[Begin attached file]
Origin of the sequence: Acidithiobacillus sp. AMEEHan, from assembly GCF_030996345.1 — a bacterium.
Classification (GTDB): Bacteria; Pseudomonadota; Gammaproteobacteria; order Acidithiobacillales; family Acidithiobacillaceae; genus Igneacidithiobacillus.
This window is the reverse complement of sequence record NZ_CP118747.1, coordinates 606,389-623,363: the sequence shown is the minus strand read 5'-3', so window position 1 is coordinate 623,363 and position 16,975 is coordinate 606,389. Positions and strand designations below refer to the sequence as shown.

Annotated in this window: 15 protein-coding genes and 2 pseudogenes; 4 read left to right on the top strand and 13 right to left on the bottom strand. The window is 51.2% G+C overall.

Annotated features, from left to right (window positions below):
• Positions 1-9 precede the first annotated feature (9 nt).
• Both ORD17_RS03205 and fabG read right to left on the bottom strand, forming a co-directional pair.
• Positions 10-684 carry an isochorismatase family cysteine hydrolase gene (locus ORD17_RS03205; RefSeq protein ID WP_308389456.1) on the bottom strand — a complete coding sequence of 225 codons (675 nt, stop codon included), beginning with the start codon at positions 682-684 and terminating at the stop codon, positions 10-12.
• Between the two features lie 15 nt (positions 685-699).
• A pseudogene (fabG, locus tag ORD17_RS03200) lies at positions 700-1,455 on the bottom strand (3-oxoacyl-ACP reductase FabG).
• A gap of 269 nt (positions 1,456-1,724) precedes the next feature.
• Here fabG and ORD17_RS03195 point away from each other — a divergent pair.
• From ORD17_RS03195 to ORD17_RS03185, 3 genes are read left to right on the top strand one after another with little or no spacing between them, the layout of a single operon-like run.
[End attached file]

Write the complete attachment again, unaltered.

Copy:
Origin of the sequence: Acidithiobacillus sp. AMEEHan, from assembly GCF_030996345.1 — a bacterium.
Classification (GTDB): Bacteria; Pseudomonadota; Gammaproteobacteria; order Acidithiobacillales; family Acidithiobacillaceae; genus Igneacidithiobacillus.
This window is the reverse complement of sequence record NZ_CP118747.1, coordinates 606,389-623,363: the sequence shown is the minus strand read 5'-3', so window position 1 is coordinate 623,363 and position 16,975 is coordinate 606,389. Positions and strand designations below refer to the sequence as shown.

Annotated in this window: 15 protein-coding genes and 2 pseudogenes; 4 read left to right on the top strand and 13 right to left on the bottom strand. The window is 51.2% G+C overall.

Annotated features, from left to right (window positions below):
• Positions 1-9 precede the first annotated feature (9 nt).
• Both ORD17_RS03205 and fabG read right to left on the bottom strand, forming a co-directional pair.
• Positions 10-684 carry an isochorismatase family cysteine hydrolase gene (locus ORD17_RS03205; RefSeq protein ID WP_308389456.1) on the bottom strand — a complete coding sequence of 225 codons (675 nt, stop codon included), beginning with the start codon at positions 682-684 and terminating at the stop codon, positions 10-12.
• Between the two features lie 15 nt (positions 685-699).
• A pseudogene (fabG, locus tag ORD17_RS03200) lies at positions 700-1,455 on the bottom strand (3-oxoacyl-ACP reductase FabG).
• A gap of 269 nt (positions 1,456-1,724) precedes the next feature.
• Here fabG and ORD17_RS03195 point away from each other — a divergent pair.
• From ORD17_RS03195 to ORD17_RS03185, 3 genes are read left to right on the top strand one after another with little or no spacing between them, the layout of a single operon-like run.